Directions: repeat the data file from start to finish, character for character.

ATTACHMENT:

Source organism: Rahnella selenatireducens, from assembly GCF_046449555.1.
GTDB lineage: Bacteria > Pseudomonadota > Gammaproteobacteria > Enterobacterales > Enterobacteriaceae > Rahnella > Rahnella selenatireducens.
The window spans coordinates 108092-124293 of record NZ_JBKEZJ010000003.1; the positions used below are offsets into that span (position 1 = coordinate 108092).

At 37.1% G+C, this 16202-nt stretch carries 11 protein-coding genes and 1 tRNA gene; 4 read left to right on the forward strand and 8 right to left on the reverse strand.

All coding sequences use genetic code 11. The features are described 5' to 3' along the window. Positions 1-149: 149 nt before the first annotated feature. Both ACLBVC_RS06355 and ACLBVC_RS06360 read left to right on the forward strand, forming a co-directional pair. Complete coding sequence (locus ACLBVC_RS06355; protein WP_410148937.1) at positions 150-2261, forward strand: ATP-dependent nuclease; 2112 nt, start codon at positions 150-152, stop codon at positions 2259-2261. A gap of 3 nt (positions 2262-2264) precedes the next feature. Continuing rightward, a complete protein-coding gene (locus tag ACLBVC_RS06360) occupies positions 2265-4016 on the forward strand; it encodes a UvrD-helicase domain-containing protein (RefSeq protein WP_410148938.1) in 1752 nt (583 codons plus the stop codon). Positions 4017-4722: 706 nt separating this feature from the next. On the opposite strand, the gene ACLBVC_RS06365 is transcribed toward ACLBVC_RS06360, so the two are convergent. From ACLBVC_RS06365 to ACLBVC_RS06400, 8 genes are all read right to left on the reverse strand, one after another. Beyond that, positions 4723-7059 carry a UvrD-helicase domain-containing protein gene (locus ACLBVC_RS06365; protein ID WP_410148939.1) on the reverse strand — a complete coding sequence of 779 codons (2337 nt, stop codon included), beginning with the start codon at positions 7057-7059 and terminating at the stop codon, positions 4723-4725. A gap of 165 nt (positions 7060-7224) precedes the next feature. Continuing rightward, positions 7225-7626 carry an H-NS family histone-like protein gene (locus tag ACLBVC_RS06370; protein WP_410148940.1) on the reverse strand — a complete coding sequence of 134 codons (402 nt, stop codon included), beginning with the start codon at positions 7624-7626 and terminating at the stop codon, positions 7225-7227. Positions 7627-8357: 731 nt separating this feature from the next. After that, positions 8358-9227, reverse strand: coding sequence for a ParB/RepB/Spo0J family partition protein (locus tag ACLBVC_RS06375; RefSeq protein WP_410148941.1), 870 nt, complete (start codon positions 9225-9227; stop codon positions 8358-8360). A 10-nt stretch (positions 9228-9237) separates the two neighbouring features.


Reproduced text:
Source organism: Rahnella selenatireducens, from assembly GCF_046449555.1.
GTDB lineage: Bacteria > Pseudomonadota > Gammaproteobacteria > Enterobacterales > Enterobacteriaceae > Rahnella > Rahnella selenatireducens.
The window spans coordinates 108092-124293 of record NZ_JBKEZJ010000003.1; the positions used below are offsets into that span (position 1 = coordinate 108092).

At 37.1% G+C, this 16202-nt stretch carries 11 protein-coding genes and 1 tRNA gene; 4 read left to right on the forward strand and 8 right to left on the reverse strand.

All coding sequences use genetic code 11. The features are described 5' to 3' along the window. Positions 1-149: 149 nt before the first annotated feature. Both ACLBVC_RS06355 and ACLBVC_RS06360 read left to right on the forward strand, forming a co-directional pair. Complete coding sequence (locus ACLBVC_RS06355; protein WP_410148937.1) at positions 150-2261, forward strand: ATP-dependent nuclease; 2112 nt, start codon at positions 150-152, stop codon at positions 2259-2261. A gap of 3 nt (positions 2262-2264) precedes the next feature. Continuing rightward, a complete protein-coding gene (locus tag ACLBVC_RS06360) occupies positions 2265-4016 on the forward strand; it encodes a UvrD-helicase domain-containing protein (RefSeq protein WP_410148938.1) in 1752 nt (583 codons plus the stop codon). Positions 4017-4722: 706 nt separating this feature from the next. On the opposite strand, the gene ACLBVC_RS06365 is transcribed toward ACLBVC_RS06360, so the two are convergent. From ACLBVC_RS06365 to ACLBVC_RS06400, 8 genes are all read right to left on the reverse strand, one after another. Beyond that, positions 4723-7059 carry a UvrD-helicase domain-containing protein gene (locus ACLBVC_RS06365; protein ID WP_410148939.1) on the reverse strand — a complete coding sequence of 779 codons (2337 nt, stop codon included), beginning with the start codon at positions 7057-7059 and terminating at the stop codon, positions 4723-4725. A gap of 165 nt (positions 7060-7224) precedes the next feature. Continuing rightward, positions 7225-7626 carry an H-NS family histone-like protein gene (locus tag ACLBVC_RS06370; protein WP_410148940.1) on the reverse strand — a complete coding sequence of 134 codons (402 nt, stop codon included), beginning with the start codon at positions 7624-7626 and terminating at the stop codon, positions 7225-7227. Positions 7627-8357: 731 nt separating this feature from the next. After that, positions 8358-9227, reverse strand: coding sequence for a ParB/RepB/Spo0J family partition protein (locus tag ACLBVC_RS06375; RefSeq protein WP_410148941.1), 870 nt, complete (start codon positions 9225-9227; stop codon positions 8358-8360). A 10-nt stretch (positions 9228-9237) separates the two neighbouring features.